AFP: British Foreign Secretary Jack Straw said on Thursday it was "inconceivable" that the United States would attack Iran over its nuclear programme and that the world would back such action. "I don't see any circumstances in which military action would be justified against Iran full stop," Straw told BBC radio.
Washington Post: George Bush may have triumphed at home, but he was burned in effigy again and again in Iran Wednesday. Officially, the angry street demonstration marked the 25th anniversary of the student takeover of the old U.S. Embassy, when 52 Americans were held hostage for 444 days. But unlike past commemorations, this one focused just as much on the future -- and the potential for another showdown with the United States during Bush's second term.
Associated Press: Students burned American flags and effigies of President George W. Bush on Wednesday to mark the 25th anniversary of the takeover of the U.S. Embassy in Tehran, while a top Iranian official accused Washington of undermining his country's goodwill gestures.
AFP: Iran has the capacity to produce nuclear weapons but does not intend doing so, a senior Iranian official said here Wednesday. "We do not intend making nuclear weapons," said Ali Akbar Soltan, deputy director-general of Iran's foreign ministry political department.
AFP: Leading state-run refiner Indian Oil Corp (IOC) said Wednesday it has signed an agreement to put forward a joint proposal to develop a gasfield in Iran, a project estimated to cost three billion dollars. The memorandum of understanding was signed Monday with Petropars, a unit of the National Iranian Oil Co (NIOC), said an IOC spokesman. The two firms will draw up a joint proposal for exploiting the gasfield and setting up liquefied natural gas liquefaction facilities.
The Jerusalem Post: While the world is busy contemplating the appropriate response to the looming Iranian nuclear threat be it a European grand bargain, a covert operation, or a sophisticated military assault life in Teheran appears to be running its normal course: celebrating uranium enrichment, developing a longer-range Shihab-3 missile and, of course, promoting the rule of law.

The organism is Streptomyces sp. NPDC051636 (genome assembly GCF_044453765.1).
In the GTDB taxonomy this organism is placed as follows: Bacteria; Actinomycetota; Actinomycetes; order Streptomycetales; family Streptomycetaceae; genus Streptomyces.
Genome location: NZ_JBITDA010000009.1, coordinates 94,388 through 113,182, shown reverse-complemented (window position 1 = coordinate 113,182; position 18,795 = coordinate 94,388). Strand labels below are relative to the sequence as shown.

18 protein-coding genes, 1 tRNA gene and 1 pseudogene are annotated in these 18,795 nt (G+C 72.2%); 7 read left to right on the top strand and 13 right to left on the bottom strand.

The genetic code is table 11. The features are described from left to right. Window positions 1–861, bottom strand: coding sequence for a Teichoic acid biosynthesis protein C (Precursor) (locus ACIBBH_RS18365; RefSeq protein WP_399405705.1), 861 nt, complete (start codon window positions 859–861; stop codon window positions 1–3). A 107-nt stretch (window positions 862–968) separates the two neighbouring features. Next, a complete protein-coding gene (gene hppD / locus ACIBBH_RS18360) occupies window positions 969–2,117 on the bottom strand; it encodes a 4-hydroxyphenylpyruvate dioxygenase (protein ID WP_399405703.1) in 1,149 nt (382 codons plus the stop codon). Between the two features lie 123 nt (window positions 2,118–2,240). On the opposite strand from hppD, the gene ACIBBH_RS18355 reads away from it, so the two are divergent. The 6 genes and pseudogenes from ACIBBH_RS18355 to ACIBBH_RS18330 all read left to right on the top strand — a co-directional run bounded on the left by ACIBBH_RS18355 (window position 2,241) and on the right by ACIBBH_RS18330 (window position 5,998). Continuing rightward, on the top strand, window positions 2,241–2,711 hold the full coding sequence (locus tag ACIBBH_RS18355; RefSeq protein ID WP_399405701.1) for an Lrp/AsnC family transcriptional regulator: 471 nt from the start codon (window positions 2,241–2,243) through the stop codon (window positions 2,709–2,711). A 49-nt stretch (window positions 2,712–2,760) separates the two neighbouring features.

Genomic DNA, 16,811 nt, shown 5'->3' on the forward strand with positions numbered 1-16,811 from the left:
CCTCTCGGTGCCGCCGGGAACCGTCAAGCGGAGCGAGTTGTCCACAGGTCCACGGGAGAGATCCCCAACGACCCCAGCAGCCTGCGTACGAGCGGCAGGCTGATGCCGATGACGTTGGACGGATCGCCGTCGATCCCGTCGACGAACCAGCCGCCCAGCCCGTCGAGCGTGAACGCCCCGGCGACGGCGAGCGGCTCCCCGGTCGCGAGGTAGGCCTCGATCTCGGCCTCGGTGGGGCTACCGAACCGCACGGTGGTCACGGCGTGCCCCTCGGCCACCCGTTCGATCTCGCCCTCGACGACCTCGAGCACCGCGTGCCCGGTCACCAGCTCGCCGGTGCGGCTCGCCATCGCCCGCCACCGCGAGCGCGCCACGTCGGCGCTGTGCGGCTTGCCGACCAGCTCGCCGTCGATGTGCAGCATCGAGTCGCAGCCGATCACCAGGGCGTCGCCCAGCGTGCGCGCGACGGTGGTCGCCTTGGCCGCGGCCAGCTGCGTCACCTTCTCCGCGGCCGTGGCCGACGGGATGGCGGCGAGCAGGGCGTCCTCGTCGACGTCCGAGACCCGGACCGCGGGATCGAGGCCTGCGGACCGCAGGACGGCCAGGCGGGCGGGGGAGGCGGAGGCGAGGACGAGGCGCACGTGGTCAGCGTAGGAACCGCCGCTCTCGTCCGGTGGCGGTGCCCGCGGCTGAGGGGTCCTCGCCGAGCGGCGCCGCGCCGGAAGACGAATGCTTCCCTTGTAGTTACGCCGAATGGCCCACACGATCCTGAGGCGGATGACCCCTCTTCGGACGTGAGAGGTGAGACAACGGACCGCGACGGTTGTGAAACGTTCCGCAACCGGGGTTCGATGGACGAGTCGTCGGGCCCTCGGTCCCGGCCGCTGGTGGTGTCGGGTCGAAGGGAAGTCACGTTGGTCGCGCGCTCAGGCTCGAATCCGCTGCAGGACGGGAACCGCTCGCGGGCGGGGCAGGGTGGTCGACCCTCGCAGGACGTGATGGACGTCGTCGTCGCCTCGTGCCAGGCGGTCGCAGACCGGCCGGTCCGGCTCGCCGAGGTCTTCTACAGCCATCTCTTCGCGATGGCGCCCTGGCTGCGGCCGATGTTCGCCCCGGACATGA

AFP: The European Union is no longer explicitly calling for an indefinite suspension of Iran's uranium enrichment, diplomats said here Tuesday, outlining a compromise proposal ahead of a crucial meeting with the Iranians on their nuclear programme. The diplomats said ambassadors from Britain, France and Germany were Tuesday to hand over in Tehran the EU's written offer, ahead of a scheduled meeting with Iran in Paris on Friday on Europe's request for Iran to halt uranium enrichment, which can be used to make nuclear weapons.
AFP: French Foreign Minister Michel Barnier called Tuesday for Iran to produce a "lasting" halt to its uranium enrichment activities, as signs emerged of a compromise deal between Iran and the EU. "We are in an extremely intensive phase of discussions with the Tehran government and we are entering into this final phase of discussions with a certain optimism," Barnier told reporters at a European Union meeting here.
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AFP: Iran is prepared to suspend uranium enrichment for a maximum of six months during negotiations with European countries, but will never agree to permanently halt the practice, one of its top nuclear negotiators said on Tuesday.
"We have told them (the Europeans) that an indefinite suspension is unacceptable," Hossein Mousavian told AFP.
Xinhuanet: Iranian Defense Minister Ali Shamkhani said Tuesday that Iran was to upgrade its deterrent defense capability to ward off foreign threats, the official IRNA news agency reported. Shamkhani made the comments in a message on the sixth anniversary of the founding of Iran's Organization of Aerospace Industries due on Wednesday.
Bloomberg: Iran may face a "very serious" showdown with the United Nations should the Islamic country fail to dispel suspicions that it is building a nuclear-weapons program, said German Foreign Minister Joschka Fischer. Germany, France and Britain are leading European Union efforts to reach an agreement that would ensure Iran's nuclear-power program is peaceful. Iran has reneged on a 2003 pledge ...
AFP: European Union foreign ministers gathered Tuesday ahead of an EU leaders' summit this week to tackle aid for Iraq and Iran's nuclear drive.
With the outcome of the US presidential election and crisis at the European Commission at home to tackle, the EU leaders have plenty to discuss when they convene on Thursday and Friday.
Xinhuanet: Iranian President Mohammad Khatami on Tuesday categorically rejected the European demand of unlimited suspension of uranium enrichment.
"The Iranian nation must not be deprived of its rights on nuclear technology," Khatami told reporters.
Los Angeles Times: Diplomatic efforts to prevent Iran from building an atomic bomb may fail, U.S. officials and foreign diplomats say, leaving the winner of today's presidential election with the threat of an Islamic fundamentalist, nuclear-armed regime in Tehran. The debate over Iran will probably strain a White House that is already preoccupied with Iraq no matter who wins today's presidential election.
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Reuters: Iran could agree to freeze uranium enrichment for six months at most and only provided the European Union abandons its demand that Tehran scrap enrichment for good, a senior Iranian security official said on Monday. Tehran risks being reported to the U.N. Security Council for possible sanctions if it does not freeze enrichment before the ...